An artificial pancreas, consisting of a algorithm driven devicefor people with type 2 diabetes it doubled the time they stayed in a target glycemic range and halved their elevated levels, compared with standard treatment.
Some 415 million people have type 2 diabetes in the world, which represents an annual health expenditure of 760,000 million dollars (700,000 million euros), recalls the study coordinated by University of Cambridge and published by the prestigious magazine Medicine of Nature.
Type 2 diabetes causes glucose levels to rise -glycemia- too high and it’s treated with a combination of lifestyle changes — improved diet and more exercise, for example — and medications, with the goal of keeping glucose levels down.
The artificial pancreas is a device that combines a conventional glucometer and an insulin pump with an app developed by the team, powered by an algorithm that predicts the amount of insulin needed to keep glucose levels in the target range.
The study reports the results of the first trial over eight weeks with a group of 26 people who did not require renal dialysis and who were divided into two groups. Half tried the device first and then continued with their usual treatment and the other half vice versa.
The team acquired several measures to evaluate the efficiency of the artificial pancreas. The first was the proportion of time patients spent with glucose levels within a target range.
On average, patients who used the artificial pancreas spent two-thirds (66%) of the time within that range, double that of the other group (32%).
A second measure was the proportion of time the children had high glucose levels. Those who continued with usual care spent two-thirds (67%) of the time, a percentage that decreased to 33% with the artificial pancreas.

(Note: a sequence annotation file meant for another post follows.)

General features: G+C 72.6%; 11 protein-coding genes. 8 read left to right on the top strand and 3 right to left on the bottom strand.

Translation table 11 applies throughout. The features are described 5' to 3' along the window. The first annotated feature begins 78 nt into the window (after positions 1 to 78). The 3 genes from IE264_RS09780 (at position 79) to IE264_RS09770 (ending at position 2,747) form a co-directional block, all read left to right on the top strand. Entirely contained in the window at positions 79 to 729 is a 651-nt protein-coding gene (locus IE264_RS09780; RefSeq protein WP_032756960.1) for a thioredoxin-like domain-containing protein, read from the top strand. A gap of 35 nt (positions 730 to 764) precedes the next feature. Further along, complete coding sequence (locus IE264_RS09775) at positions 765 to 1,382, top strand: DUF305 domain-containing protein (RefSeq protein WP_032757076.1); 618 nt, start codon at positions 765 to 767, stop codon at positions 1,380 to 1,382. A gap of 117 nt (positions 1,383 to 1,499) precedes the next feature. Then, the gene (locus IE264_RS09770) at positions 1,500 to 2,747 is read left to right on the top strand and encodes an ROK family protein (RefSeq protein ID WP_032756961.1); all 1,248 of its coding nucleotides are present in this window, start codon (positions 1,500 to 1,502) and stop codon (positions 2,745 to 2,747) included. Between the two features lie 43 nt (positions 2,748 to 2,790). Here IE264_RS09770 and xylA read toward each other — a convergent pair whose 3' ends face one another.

No patients had dangerously low blood sugar levels (hypoglycemia) during the study and only one had to be hospitalized while using the artificial pancreas due to an abscess at the site of the pump cannula.
Feedback from participants suggested that they were satisfied that the system checked automatically glucose levels and nine out of ten (89%) said they spent less time managing their diabetes overall.
Among the main advantages were not having to inject and greater confidence in blood sugar control. The disadvantages were increased anxiety about the risk of hypoglycemia and the practical inconvenience of using the devices.
Researchers have already shown that an artificial pancreas driven by a similar algorithm was effective for patients with type 1 diabetes and in patients with type 2 diabetes who require dialysis.
The team plans to implement a much larger multicenter study based on its demonstration and submitted the device for regulatory approval to market it in outpatient type 2 diabetes.
With information from the EFE agency.
Mark Jones is a world traveler and journalist for News Rebeat. With a curious mind and a love of adventure, Mark brings a unique perspective to the latest global events and provides in-depth and thought-provoking coverage of the world at large.